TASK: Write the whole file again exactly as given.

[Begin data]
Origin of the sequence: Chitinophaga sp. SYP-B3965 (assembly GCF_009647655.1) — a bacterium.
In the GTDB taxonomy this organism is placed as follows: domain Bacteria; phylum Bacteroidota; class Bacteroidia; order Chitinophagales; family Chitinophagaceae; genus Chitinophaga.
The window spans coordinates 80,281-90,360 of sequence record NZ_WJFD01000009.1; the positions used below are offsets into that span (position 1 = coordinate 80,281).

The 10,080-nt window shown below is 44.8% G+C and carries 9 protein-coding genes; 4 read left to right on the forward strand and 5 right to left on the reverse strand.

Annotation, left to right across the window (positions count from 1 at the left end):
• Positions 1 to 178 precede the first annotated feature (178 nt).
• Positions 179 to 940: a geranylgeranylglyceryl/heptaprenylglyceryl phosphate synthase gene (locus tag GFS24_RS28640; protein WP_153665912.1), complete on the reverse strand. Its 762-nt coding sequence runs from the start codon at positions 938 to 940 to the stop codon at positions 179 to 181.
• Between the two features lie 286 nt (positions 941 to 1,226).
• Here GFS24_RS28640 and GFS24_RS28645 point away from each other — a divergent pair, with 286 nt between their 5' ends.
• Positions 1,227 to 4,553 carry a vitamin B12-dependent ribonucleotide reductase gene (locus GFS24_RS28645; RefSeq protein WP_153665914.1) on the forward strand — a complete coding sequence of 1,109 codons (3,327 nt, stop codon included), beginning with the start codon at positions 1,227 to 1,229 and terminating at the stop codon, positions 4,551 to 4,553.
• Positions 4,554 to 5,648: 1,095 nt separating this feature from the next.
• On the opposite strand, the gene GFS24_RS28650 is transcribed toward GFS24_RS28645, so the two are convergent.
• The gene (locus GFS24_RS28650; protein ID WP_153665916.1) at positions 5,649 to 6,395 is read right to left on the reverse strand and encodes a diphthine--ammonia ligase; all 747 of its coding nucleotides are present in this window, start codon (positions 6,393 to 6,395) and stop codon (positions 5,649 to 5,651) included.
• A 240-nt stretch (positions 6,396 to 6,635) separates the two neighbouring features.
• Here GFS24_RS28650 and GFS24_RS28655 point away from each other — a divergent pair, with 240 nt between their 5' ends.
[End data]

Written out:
Origin of the sequence: Chitinophaga sp. SYP-B3965 (assembly GCF_009647655.1) — a bacterium.
In the GTDB taxonomy this organism is placed as follows: domain Bacteria; phylum Bacteroidota; class Bacteroidia; order Chitinophagales; family Chitinophagaceae; genus Chitinophaga.
The window spans coordinates 80,281-90,360 of sequence record NZ_WJFD01000009.1; the positions used below are offsets into that span (position 1 = coordinate 80,281).

The 10,080-nt window shown below is 44.8% G+C and carries 9 protein-coding genes; 4 read left to right on the forward strand and 5 right to left on the reverse strand.

Annotation, left to right across the window (positions count from 1 at the left end):
• Positions 1 to 178 precede the first annotated feature (178 nt).
• Positions 179 to 940: a geranylgeranylglyceryl/heptaprenylglyceryl phosphate synthase gene (locus tag GFS24_RS28640; protein WP_153665912.1), complete on the reverse strand. Its 762-nt coding sequence runs from the start codon at positions 938 to 940 to the stop codon at positions 179 to 181.
• Between the two features lie 286 nt (positions 941 to 1,226).
• Here GFS24_RS28640 and GFS24_RS28645 point away from each other — a divergent pair, with 286 nt between their 5' ends.
• Positions 1,227 to 4,553 carry a vitamin B12-dependent ribonucleotide reductase gene (locus GFS24_RS28645; RefSeq protein WP_153665914.1) on the forward strand — a complete coding sequence of 1,109 codons (3,327 nt, stop codon included), beginning with the start codon at positions 1,227 to 1,229 and terminating at the stop codon, positions 4,551 to 4,553.
• Positions 4,554 to 5,648: 1,095 nt separating this feature from the next.
• On the opposite strand, the gene GFS24_RS28650 is transcribed toward GFS24_RS28645, so the two are convergent.
• The gene (locus GFS24_RS28650; protein ID WP_153665916.1) at positions 5,649 to 6,395 is read right to left on the reverse strand and encodes a diphthine--ammonia ligase; all 747 of its coding nucleotides are present in this window, start codon (positions 6,393 to 6,395) and stop codon (positions 5,649 to 5,651) included.
• A 240-nt stretch (positions 6,396 to 6,635) separates the two neighbouring features.
• Here GFS24_RS28650 and GFS24_RS28655 point away from each other — a divergent pair, with 240 nt between their 5' ends.